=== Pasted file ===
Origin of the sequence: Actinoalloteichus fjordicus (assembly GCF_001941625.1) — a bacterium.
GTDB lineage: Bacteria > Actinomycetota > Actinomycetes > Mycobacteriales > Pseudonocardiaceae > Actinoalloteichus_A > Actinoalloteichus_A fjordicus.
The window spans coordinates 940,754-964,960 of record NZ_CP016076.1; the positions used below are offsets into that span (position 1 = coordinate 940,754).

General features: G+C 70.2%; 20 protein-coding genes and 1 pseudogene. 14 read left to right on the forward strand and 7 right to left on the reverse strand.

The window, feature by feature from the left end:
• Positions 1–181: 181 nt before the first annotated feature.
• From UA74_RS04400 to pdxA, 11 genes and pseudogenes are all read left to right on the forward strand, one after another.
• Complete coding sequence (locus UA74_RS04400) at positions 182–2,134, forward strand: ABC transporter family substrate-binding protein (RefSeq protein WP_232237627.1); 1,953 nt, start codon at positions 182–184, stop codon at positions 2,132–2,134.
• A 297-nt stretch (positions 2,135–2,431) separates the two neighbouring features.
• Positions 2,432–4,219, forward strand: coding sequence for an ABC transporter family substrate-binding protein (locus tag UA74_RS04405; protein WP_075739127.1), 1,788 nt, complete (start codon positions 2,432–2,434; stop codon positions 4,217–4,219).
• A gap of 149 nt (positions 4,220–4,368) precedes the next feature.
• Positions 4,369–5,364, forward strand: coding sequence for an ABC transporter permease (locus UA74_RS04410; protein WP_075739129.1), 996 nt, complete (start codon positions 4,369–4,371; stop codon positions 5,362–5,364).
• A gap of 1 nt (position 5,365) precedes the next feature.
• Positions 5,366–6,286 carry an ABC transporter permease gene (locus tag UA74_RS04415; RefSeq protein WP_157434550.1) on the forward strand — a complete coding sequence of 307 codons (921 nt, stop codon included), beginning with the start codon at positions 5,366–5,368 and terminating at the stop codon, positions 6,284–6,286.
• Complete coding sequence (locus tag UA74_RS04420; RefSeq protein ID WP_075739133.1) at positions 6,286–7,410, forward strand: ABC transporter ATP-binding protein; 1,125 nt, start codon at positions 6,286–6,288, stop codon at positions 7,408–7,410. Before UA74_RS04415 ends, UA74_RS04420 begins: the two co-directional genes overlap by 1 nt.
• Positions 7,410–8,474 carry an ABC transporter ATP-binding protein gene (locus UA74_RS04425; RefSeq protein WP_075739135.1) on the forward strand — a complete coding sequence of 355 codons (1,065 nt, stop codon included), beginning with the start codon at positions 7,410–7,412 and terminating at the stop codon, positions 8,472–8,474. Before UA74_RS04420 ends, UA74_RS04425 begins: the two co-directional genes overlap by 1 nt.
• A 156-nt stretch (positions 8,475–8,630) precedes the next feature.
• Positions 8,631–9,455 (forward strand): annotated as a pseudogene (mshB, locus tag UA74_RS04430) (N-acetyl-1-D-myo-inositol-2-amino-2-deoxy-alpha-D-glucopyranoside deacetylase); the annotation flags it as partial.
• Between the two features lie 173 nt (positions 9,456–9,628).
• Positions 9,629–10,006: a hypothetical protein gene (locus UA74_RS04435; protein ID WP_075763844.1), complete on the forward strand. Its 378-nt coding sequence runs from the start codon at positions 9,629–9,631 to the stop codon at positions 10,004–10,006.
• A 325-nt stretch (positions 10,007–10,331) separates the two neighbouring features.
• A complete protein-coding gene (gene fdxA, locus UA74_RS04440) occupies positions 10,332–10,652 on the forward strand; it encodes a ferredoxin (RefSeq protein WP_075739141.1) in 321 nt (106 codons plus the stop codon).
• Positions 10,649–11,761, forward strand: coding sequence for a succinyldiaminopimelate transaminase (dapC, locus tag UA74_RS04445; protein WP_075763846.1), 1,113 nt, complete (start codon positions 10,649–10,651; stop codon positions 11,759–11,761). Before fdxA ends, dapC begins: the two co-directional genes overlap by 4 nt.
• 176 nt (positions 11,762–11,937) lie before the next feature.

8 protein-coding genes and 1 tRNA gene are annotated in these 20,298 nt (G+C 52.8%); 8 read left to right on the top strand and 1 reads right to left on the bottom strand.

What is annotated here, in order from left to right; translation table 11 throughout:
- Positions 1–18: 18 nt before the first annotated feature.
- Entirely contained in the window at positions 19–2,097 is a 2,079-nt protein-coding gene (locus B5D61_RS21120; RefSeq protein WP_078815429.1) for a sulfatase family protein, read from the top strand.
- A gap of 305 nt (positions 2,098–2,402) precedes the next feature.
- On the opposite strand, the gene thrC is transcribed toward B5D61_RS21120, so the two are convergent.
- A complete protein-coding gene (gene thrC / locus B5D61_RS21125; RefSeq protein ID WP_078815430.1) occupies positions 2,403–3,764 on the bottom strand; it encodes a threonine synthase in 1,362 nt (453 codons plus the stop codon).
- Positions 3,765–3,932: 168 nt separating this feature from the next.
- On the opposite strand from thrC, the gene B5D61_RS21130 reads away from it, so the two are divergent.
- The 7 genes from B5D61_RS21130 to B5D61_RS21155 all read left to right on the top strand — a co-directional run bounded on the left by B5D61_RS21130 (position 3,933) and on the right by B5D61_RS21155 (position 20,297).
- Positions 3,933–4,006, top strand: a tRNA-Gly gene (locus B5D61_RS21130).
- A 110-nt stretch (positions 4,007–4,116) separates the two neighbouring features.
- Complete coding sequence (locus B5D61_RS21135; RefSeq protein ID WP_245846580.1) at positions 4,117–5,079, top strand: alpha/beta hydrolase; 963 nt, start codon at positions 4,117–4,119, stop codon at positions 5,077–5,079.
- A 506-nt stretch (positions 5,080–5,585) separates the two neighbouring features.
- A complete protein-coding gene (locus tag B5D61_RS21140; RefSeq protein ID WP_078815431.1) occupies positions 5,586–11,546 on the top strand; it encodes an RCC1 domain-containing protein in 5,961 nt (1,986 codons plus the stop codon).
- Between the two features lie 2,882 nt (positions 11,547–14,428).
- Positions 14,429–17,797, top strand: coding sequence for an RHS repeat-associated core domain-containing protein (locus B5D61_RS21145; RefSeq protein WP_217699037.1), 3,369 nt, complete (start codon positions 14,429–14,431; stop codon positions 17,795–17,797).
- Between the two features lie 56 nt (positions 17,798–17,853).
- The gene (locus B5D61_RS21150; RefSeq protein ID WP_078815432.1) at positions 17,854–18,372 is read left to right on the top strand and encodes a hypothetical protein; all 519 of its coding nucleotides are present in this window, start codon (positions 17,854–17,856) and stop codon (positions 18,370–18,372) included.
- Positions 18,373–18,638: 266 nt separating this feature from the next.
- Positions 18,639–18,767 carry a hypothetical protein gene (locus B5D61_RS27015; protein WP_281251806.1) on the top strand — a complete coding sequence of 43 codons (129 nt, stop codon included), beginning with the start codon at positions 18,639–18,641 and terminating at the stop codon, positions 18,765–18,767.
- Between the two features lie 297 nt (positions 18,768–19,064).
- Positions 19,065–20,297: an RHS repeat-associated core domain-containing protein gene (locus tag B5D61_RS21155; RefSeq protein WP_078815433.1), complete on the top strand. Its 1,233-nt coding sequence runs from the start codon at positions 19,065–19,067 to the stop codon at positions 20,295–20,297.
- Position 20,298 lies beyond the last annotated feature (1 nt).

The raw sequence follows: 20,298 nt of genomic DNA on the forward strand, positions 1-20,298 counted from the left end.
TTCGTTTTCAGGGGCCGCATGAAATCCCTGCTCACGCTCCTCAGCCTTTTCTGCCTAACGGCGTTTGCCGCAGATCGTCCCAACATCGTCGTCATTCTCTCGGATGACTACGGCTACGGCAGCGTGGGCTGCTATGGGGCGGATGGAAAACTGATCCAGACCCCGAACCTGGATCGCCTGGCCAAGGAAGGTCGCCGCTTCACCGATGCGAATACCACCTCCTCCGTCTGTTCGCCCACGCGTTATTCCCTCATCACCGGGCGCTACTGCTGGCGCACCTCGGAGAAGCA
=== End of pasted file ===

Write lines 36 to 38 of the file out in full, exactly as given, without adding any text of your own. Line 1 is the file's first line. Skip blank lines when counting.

- A 110-nt stretch (positions 4,007–4,116) separates the two neighbouring features.
- Complete coding sequence (locus B5D61_RS21135; RefSeq protein ID WP_245846580.1) at positions 4,117–5,079, top strand: alpha/beta hydrolase; 963 nt, start codon at positions 4,117–4,119, stop codon at positions 5,077–5,079.
- A 506-nt stretch (positions 5,080–5,585) separates the two neighbouring features.